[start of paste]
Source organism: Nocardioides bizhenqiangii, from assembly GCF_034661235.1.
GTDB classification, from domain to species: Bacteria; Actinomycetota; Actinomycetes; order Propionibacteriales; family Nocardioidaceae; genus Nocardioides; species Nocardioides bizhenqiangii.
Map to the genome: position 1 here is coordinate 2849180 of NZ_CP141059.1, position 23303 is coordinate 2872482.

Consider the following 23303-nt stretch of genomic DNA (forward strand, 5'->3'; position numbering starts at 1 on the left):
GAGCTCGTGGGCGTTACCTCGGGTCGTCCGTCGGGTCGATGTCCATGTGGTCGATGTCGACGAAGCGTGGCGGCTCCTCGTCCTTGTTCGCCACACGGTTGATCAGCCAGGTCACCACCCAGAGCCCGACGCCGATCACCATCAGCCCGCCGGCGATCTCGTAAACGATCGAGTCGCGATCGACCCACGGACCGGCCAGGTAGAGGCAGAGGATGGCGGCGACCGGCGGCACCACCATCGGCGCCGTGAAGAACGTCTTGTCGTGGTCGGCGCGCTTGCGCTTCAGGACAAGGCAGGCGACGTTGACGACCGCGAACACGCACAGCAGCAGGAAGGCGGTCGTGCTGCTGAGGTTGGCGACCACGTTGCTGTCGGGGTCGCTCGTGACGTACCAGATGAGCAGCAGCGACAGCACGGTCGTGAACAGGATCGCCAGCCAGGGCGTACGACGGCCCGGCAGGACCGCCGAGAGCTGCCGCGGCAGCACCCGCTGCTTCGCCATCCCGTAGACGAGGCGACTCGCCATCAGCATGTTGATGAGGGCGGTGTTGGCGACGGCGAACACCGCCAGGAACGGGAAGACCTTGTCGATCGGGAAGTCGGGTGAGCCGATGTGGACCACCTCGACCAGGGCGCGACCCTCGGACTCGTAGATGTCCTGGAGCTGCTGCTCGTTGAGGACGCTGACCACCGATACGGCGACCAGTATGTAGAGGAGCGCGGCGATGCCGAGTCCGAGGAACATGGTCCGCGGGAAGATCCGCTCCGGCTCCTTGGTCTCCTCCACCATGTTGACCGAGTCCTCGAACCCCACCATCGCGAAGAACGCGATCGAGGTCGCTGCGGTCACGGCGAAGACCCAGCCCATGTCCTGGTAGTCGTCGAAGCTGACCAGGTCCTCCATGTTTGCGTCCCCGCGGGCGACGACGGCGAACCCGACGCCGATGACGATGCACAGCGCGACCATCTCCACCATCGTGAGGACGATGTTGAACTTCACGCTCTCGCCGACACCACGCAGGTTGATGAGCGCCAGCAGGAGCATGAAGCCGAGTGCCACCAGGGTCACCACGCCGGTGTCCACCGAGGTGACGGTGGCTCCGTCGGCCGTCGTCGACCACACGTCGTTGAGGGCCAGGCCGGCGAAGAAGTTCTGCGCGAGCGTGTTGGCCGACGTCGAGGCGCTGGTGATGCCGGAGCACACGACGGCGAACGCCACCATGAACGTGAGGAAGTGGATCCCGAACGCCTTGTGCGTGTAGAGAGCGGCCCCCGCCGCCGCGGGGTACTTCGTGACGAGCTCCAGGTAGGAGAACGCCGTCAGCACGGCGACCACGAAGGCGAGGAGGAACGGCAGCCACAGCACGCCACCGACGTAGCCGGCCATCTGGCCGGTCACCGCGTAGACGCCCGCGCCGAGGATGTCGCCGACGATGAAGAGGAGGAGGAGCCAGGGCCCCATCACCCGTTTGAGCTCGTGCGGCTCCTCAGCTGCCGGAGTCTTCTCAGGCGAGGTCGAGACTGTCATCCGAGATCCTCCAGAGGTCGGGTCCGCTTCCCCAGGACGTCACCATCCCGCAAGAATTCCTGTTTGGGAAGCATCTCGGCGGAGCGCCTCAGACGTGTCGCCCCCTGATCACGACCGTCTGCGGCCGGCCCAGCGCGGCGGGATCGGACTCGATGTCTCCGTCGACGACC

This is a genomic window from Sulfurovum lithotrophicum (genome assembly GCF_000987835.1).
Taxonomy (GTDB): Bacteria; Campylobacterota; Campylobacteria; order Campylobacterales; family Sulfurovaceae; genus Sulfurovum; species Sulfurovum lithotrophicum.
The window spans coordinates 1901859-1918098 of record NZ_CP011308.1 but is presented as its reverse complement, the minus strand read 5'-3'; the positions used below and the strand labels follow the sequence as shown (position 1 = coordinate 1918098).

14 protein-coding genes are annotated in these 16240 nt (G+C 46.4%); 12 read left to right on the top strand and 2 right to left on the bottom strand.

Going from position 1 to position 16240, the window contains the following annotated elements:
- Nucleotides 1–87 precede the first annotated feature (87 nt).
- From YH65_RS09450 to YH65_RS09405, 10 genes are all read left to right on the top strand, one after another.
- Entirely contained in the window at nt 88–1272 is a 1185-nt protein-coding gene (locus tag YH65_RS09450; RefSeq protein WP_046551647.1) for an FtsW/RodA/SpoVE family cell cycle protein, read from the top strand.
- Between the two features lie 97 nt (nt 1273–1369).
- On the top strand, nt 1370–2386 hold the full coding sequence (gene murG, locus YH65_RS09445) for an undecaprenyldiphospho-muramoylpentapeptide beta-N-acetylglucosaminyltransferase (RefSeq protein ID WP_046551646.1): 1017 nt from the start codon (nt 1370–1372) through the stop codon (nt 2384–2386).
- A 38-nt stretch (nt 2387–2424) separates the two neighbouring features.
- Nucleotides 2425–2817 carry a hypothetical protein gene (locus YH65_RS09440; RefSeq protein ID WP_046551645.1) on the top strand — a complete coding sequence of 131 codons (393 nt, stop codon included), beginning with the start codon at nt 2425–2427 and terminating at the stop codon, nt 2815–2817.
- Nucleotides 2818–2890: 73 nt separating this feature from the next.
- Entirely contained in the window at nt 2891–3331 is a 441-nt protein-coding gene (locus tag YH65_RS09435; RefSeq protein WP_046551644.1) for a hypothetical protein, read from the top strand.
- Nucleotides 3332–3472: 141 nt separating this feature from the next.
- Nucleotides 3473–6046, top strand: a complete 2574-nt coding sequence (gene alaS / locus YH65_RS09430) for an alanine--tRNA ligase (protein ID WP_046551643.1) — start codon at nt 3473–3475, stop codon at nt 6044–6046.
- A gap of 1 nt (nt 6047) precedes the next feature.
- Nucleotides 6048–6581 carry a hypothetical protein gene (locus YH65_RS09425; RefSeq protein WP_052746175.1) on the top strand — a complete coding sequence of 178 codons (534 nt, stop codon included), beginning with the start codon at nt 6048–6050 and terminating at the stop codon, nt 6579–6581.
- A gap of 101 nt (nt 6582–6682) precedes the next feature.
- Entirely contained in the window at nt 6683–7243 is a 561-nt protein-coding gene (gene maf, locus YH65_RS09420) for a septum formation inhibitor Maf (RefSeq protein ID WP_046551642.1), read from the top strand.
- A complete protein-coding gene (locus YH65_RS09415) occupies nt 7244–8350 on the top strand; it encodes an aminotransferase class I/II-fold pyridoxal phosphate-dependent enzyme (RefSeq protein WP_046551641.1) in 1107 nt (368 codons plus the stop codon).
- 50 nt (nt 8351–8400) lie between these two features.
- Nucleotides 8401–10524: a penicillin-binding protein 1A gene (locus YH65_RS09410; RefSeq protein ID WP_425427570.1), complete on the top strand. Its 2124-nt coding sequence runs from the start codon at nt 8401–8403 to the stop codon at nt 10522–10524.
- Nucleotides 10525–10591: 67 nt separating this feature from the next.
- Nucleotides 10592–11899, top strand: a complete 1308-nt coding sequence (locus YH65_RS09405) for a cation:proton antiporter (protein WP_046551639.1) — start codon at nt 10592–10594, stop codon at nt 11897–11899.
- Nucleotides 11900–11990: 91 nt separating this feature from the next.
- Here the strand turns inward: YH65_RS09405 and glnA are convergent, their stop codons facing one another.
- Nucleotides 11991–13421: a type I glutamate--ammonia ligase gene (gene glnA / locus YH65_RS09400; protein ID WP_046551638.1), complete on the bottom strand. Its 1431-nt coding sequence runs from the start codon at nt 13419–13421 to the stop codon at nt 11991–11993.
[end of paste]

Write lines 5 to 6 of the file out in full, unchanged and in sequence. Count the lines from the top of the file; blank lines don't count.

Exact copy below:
GAGCTCGTGGGCGTTACCTCGGGTCGTCCGTCGGGTCGATGTCCATGTGGTCGATGTCGACGAAGCGTGGCGGCTCCTCGTCCTTGTTCGCCACACGGTTGATCAGCCAGGTCACCACCCAGAGCCCGACGCCGATCACCATCAGCCCGCCGGCGATCTCGTAAACGATCGAGTCGCGATCGACCCACGGACCGGCCAGGTAGAGGCAGAGGATGGCGGCGACCGGCGGCACCACCATCGGCGCCGTGAAGAACGTCTTGTCGTGGTCGGCGCGCTTGCGCTTCAGGACAAGGCAGGCGACGTTGACGACCGCGAACACGCACAGCAGCAGGAAGGCGGTCGTGCTGCTGAGGTTGGCGACCACGTTGCTGTCGGGGTCGCTCGTGACGTACCAGATGAGCAGCAGCGACAGCACGGTCGTGAACAGGATCGCCAGCCAGGGCGTACGACGGCCCGGCAGGACCGCCGAGAGCTGCCGCGGCAGCACCCGCTGCTTCGCCATCCCGTAGACGAGGCGACTCGCCATCAGCATGTTGATGAGGGCGGTGTTGGCGACGGCGAACACCGCCAGGAACGGGAAGACCTTGTCGATCGGGAAGTCGGGTGAGCCGATGTGGACCACCTCGACCAGGGCGCGACCCTCGGACTCGTAGATGTCCTGGAGCTGCTGCTCGTTGAGGACGCTGACCACCGATACGGCGACCAGTATGTAGAGGAGCGCGGCGATGCCGAGTCCGAGGAACATGGTCCGCGGGAAGATCCGCTCCGGCTCCTTGGTCTCCTCCACCATGTTGACCGAGTCCTCGAACCCCACCATCGCGAAGAACGCGATCGAGGTCGCTGCGGTCACGGCGAAGACCCAGCCCATGTCCTGGTAGTCGTCGAAGCTGACCAGGTCCTCCATGTTTGCGTCCCCGCGGGCGACGACGGCGAACCCGACGCCGATGACGATGCACAGCGCGACCATCTCCACCATCGTGAGGACGATGTTGAACTTCACGCTCTCGCCGACACCACGCAGGTTGATGAGCGCCAGCAGGAGCATGAAGCCGAGTGCCACCAGGGTCACCACGCCGGTGTCCACCGAGGTGACGGTGGCTCCGTCGGCCGTCGTCGACCACACGTCGTTGAGGGCCAGGCCGGCGAAGAAGTTCTGCGCGAGCGTGTTGGCCGACGTCGAGGCGCTGGTGATGCCGGAGCACACGACGGCGAACGCCACCATGAACGTGAGGAAGTGGATCCCGAACGCCTTGTGCGTGTAGAGAGCGGCCCCCGCCGCCGCGGGGTACTTCGTGACGAGCTCCAGGTAGGAGAACGCCGTCAGCACGGCGACCACGAAGGCGAGGAGGAACGGCAGCCACAGCACGCCACCGACGTAGCCGGCCATCTGGCCGGTCACCGCGTAGACGCCCGCGCCGAGGATGTCGCCGACGATGAAGAGGAGGAGGAGCCAGGGCCCCATCACCCGTTTGAGCTCGTGCGGCTCCTCAGCTGCCGGAGTCTTCTCAGGCGAGGTCGAGACTGTCATCCGAGATCCTCCAGAGGTCGGGTCCGCTTCCCCAGGACGTCACCATCCCGCAAGAATTCCTGTTTGGGAAGCATCTCGGCGGAGCGCCTCAGACGTGTCGCCCCCTGATCACGACCGTCTGCGGCCGGCCCAGCGCGGCGGGATCGGACTCGATGTCTCCGTCGACGACC

This is a genomic window from Sulfurovum lithotrophicum (genome assembly GCF_000987835.1).